New ecological studies being published lately all point to the same basic conclusion: the stress of climate change is killing the world's forests.
One study, released by a team at the University of Colorado Boulder, reveals that mid-elevation forests (those at altitudes roughly between 2,000 to 2,500 metres) represent an ecological "tipping point" between the more moisture-dependent forests at lower elevations and the more sunlight and temperature-dependent forests at higher elevations.
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Mid-elevation forests depend the most on the annual snow-pack that accumulates at those altitudes, and are therefore the most vulnerable to climate change. Researchers used satellite measurements of 'forest greenness' and measurements of snow depth from ground-based instruments. They found that as global temperatures rise, there is a reduction in the depth of the snow-pack, and this leaves these mid-altitude forests more vulnerable to forest fires, insect infestations, and tree-species die-offs.
"Our results provide the first direct observations of the snowpack-forest connections across broad spatial scales," said Noah Molotch, a research scientist at CU-Boulder's Institute of Arctic and Alpine Research. "Finding the tipping point between water-limited forests and energy-limited forests defines for us the region of the greatest sensitivity to climate change -- the mid-elevation forests -- which is where we should focus future research."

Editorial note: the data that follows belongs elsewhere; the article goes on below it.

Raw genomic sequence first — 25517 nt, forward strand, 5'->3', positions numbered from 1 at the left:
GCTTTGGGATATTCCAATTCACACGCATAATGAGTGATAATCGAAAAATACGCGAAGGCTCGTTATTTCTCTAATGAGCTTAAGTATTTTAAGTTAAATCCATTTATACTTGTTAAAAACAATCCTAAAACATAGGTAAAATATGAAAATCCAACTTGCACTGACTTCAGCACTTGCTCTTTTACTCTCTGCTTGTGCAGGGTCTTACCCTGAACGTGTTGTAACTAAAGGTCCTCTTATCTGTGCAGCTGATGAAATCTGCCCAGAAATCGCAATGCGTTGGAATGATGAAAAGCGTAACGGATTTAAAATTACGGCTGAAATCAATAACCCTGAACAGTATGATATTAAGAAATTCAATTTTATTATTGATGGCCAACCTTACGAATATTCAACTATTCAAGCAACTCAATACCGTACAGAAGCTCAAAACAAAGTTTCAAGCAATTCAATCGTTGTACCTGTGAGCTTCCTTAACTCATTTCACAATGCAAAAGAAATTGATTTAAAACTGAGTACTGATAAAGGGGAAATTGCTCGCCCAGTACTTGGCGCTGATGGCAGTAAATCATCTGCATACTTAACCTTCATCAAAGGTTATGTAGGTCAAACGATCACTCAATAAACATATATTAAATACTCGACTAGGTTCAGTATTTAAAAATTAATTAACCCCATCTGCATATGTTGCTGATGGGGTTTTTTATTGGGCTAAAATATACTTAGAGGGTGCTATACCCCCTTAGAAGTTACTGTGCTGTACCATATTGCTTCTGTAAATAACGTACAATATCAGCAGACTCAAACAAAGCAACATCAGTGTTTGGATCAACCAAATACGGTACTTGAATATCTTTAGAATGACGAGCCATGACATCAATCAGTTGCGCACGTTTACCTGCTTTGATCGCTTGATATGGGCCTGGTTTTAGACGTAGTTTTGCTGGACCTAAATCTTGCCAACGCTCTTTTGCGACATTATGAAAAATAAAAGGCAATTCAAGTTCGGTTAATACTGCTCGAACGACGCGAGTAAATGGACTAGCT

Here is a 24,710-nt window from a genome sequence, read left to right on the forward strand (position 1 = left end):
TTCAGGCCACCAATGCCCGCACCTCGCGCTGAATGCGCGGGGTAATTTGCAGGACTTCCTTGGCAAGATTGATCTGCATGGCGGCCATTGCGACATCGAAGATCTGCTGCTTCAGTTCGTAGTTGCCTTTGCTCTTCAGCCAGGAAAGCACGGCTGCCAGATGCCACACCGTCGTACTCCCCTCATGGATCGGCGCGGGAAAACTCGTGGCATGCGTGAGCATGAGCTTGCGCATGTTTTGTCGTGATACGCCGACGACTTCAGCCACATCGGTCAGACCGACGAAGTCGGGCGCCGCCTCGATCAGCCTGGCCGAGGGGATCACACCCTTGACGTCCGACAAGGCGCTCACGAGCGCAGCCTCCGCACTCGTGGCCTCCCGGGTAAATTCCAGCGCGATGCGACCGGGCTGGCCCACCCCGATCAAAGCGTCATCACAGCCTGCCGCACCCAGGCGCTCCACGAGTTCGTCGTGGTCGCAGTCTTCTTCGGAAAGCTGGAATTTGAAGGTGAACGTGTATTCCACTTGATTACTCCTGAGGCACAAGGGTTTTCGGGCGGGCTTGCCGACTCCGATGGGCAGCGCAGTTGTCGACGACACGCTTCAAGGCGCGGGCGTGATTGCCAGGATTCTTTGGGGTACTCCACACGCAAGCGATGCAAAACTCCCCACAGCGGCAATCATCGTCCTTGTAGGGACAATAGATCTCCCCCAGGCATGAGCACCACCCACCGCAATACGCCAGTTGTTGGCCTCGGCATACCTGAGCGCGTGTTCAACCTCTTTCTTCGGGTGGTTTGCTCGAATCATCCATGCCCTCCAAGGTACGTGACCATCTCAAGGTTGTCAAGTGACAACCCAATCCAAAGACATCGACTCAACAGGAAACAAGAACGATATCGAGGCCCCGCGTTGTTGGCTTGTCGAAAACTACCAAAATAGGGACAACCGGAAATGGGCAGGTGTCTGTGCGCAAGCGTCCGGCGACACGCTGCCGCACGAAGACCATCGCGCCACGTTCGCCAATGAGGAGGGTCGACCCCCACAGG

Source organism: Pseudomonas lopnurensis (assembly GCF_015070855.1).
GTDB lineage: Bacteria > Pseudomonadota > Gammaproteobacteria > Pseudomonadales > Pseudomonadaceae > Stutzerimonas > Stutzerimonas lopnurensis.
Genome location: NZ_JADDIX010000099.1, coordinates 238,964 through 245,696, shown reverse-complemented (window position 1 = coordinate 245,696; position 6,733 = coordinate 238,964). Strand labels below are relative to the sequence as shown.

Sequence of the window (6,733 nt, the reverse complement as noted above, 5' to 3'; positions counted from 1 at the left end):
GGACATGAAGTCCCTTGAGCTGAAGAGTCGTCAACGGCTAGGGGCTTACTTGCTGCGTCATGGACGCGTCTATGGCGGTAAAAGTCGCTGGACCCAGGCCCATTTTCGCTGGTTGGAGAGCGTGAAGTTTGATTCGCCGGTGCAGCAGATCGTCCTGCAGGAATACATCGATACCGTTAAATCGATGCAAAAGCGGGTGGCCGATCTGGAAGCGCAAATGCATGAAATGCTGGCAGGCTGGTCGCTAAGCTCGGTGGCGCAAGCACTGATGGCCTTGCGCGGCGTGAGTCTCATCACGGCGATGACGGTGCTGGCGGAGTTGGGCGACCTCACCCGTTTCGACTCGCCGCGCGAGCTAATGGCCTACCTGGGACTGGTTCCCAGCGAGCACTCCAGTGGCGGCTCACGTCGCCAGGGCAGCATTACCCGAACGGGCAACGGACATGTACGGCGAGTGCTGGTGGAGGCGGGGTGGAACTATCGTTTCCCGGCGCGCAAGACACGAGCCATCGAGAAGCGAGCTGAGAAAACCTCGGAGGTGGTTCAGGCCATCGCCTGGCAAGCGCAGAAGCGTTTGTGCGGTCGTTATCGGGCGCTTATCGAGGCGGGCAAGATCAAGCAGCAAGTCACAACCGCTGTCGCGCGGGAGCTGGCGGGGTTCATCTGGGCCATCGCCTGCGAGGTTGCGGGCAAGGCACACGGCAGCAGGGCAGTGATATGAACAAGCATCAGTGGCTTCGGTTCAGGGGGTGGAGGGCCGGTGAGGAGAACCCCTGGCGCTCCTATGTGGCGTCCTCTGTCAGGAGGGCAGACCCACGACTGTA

In another recent study, scientists pooled their knowledge of drought-induced tree species die-offs. While drought conditions and how they factored into the issue of forest trauma had been studied in the past, they hadn't been studied on their own until now. Tree species loss due to droughts can fundamentally change a forest by altering how much sunlight reaches the forest floor, changing the availability of moisture and soil nutrients, and increasing both soil erosion and the forest's vulnerability to fire.
"This is the first snapshot of how these things fit together," said William Anderegg, a doctoral candidate in Stanford University's Department of Biology, and lead author of the study. "So we don't have a lot of final answers yet."
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Tree deaths have a double effect the carbon cycle. If a tree dies, it no longer absorbs carbon dioxide as part of the process of photosynthesis, and as the tree decays it frees up trapped carbon that once again enters the carbon cycle.
"This whole area has been fairly under-studied until now," Anderegg said. "We need more research with a really wide net."
Anderegg and his colleagues have started a collaborative website to better share their findings on drought and tree deaths, and better coordinate their research efforts.